So far, Jayden has raised enough to send 95 kids their very own Daddy Doll. Along with each doll, Jayden will include a heartfelt and handwritten letter.

Tricia Dyal, the founder of Daddy Dolls, praised Jayden’s charitable efforts and has offered to match his fundraising.

Go Jayden!

Hundreds of Strangers Show up to Mourn Veteran With No Next of Kin

Hundreds attend veteran's funeral
(YouTube/WGN News)

John James Murphy often spoke of his time in the Air Force with the staff at River View Rehab in Elgin, Illinois. It was there that 71-year-old Murphy spent his final few years, recounting stories of his time in Vietnam where he was awarded several medals for his service.

Murphy mentioned a falling out with his family to one of the staff at River View, but didn’t like to discuss it at length. “I had to honor his wishes. He said he didn’t want to talk about it. I was OK with that,” recalled Pawn Thammarath, from River View. So when he passed back in December, there weren’t family members to notify, and worse, no one left to mourn a man who served his country with pride.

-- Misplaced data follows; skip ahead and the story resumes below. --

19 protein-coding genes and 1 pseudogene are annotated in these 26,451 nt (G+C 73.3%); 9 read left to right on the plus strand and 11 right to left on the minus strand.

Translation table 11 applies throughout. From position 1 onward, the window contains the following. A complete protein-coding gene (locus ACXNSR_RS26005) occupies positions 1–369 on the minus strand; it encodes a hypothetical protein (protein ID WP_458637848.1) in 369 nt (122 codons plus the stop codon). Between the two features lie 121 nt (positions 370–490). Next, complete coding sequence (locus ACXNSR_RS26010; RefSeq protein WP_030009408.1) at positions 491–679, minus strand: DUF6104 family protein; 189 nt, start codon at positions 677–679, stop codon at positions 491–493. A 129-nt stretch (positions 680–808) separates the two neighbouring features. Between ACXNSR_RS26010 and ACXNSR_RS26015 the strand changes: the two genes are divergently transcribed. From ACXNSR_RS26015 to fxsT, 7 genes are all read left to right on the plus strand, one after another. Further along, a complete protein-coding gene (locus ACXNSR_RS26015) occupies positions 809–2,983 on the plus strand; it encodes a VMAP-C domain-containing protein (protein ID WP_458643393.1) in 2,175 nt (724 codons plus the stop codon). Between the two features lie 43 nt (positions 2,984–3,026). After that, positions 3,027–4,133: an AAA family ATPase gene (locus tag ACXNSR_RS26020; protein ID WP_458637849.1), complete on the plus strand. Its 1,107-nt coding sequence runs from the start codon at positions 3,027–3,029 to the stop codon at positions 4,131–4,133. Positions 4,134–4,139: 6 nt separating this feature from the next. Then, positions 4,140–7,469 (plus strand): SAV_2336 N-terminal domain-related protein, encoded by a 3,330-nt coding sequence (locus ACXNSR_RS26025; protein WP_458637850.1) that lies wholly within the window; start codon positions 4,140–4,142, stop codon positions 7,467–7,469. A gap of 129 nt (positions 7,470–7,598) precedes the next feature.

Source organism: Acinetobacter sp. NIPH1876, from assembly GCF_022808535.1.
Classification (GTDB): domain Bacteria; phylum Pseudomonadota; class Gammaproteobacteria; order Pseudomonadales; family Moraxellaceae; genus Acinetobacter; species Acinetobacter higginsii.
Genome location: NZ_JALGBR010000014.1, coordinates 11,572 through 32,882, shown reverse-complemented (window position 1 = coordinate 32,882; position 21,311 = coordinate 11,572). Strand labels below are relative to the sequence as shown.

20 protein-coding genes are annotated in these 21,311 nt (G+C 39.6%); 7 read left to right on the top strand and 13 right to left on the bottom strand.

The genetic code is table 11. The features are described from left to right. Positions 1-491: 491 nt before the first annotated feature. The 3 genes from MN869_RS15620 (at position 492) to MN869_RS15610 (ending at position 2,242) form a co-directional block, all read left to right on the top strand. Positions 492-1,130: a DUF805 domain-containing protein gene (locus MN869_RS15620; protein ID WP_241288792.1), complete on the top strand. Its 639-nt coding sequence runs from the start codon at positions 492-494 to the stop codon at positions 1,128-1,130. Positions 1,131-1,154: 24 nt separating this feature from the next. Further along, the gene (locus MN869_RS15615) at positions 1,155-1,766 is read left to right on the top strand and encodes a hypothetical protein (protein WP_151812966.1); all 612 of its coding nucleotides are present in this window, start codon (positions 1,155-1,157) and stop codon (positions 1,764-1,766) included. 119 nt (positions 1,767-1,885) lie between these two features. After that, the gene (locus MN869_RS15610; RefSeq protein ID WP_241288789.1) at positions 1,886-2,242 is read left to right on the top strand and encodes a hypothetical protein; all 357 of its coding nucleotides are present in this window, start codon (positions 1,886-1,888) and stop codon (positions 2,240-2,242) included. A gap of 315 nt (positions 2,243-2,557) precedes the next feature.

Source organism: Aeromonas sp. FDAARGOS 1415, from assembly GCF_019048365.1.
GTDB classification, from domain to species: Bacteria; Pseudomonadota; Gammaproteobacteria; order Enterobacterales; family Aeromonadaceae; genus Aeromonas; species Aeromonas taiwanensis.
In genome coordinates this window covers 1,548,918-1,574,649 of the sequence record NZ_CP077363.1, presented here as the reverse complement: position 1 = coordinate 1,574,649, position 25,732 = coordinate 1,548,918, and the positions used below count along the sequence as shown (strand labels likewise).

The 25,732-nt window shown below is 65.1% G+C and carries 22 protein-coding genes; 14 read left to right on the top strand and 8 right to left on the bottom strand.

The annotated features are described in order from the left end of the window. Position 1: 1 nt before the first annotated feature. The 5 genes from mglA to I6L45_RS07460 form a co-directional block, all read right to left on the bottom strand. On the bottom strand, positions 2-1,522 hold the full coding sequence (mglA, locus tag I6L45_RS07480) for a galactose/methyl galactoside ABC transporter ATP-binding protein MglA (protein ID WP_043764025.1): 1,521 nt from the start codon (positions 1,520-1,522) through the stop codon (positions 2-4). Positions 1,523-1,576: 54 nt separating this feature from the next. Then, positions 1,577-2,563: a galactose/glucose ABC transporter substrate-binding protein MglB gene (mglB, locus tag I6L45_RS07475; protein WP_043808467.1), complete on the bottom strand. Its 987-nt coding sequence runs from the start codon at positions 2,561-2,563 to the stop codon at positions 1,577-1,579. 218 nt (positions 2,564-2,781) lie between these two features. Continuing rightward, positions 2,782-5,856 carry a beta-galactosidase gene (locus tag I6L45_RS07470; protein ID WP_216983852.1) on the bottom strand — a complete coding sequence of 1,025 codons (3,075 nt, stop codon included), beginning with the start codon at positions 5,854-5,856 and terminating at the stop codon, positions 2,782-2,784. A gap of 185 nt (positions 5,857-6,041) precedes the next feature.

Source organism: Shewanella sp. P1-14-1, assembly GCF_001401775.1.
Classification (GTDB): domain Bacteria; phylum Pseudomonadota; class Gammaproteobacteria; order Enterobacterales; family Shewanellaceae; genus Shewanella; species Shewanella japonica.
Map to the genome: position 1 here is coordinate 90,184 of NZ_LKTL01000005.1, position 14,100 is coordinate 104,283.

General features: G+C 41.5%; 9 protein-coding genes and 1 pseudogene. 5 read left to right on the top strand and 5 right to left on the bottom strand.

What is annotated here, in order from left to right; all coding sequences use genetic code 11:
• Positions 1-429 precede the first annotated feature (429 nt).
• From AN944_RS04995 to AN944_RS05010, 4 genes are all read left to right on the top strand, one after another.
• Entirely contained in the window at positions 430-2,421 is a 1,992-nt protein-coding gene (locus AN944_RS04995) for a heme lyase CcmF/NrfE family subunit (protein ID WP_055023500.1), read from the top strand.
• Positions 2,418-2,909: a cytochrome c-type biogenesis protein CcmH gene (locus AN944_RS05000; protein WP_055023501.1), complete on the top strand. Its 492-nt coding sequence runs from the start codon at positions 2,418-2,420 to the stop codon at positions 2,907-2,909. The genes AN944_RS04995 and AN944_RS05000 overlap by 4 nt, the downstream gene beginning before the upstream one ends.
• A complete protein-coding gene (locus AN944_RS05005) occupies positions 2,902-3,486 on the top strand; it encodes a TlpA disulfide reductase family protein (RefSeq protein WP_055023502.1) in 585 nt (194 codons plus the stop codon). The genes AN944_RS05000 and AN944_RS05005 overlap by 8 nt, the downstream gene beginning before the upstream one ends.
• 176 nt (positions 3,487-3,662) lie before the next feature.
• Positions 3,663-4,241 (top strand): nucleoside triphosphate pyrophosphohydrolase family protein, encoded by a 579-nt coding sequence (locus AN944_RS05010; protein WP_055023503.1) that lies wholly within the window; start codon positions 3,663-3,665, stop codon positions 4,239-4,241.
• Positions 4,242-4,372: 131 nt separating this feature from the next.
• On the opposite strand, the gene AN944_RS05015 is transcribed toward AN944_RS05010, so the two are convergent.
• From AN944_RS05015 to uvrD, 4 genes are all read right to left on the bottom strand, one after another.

Thankfully, as is now typical of these situations, the internet and community members united to ensure that Murphy would have the ceremony he deserved. Local funeral home owner Dan Symonds, a veteran himself, made sure Murphy would be remembered for his service.

Symonds told the Daily Herald that ensuring veterans get the send-off they deserve often means doing whatever you can to make it happen, including searching for family and contacting Veteran affairs to ensure proper military burial. “Everybody deserves a decent burial and these guys, it doesn’t matter where they served, even if they didn’t see combat, they deserve to be honored.”

Symonds’ plea for attendees would not go unanswered. On Wednesday, almost 500 individuals were on-hand and waiting to pay their respects. From Veterans that came from miles away, to local police and firefighters who lined the streets, John James Murphy had a line that stretched around the building, all there to pay their respect to a man many had never met.

Hundreds attend vet's funeral
(Youtube/WGN News)

“The outcry of love and support have been overwhelming,” Symonds said. While he’s happy that so many showed up, it’s those who didn’t that has Symonds making one more request. “We want and hope and we pray that maybe, by some chance, his daughter or his grandchildren realize that he’s passed.” The funeral home is holding onto the flag awarded to family after the passing of a veteran with hopes to return it to them someday.

Man Turns Old Christmas Trees Into Canes for Fellow Disabled Veterans

Canes for Vets from Christmas Trees
(Facebook/Canes for Veterans)

Jamie Willis served in the US Army for nearly a decade before returning home disabled and unable to work.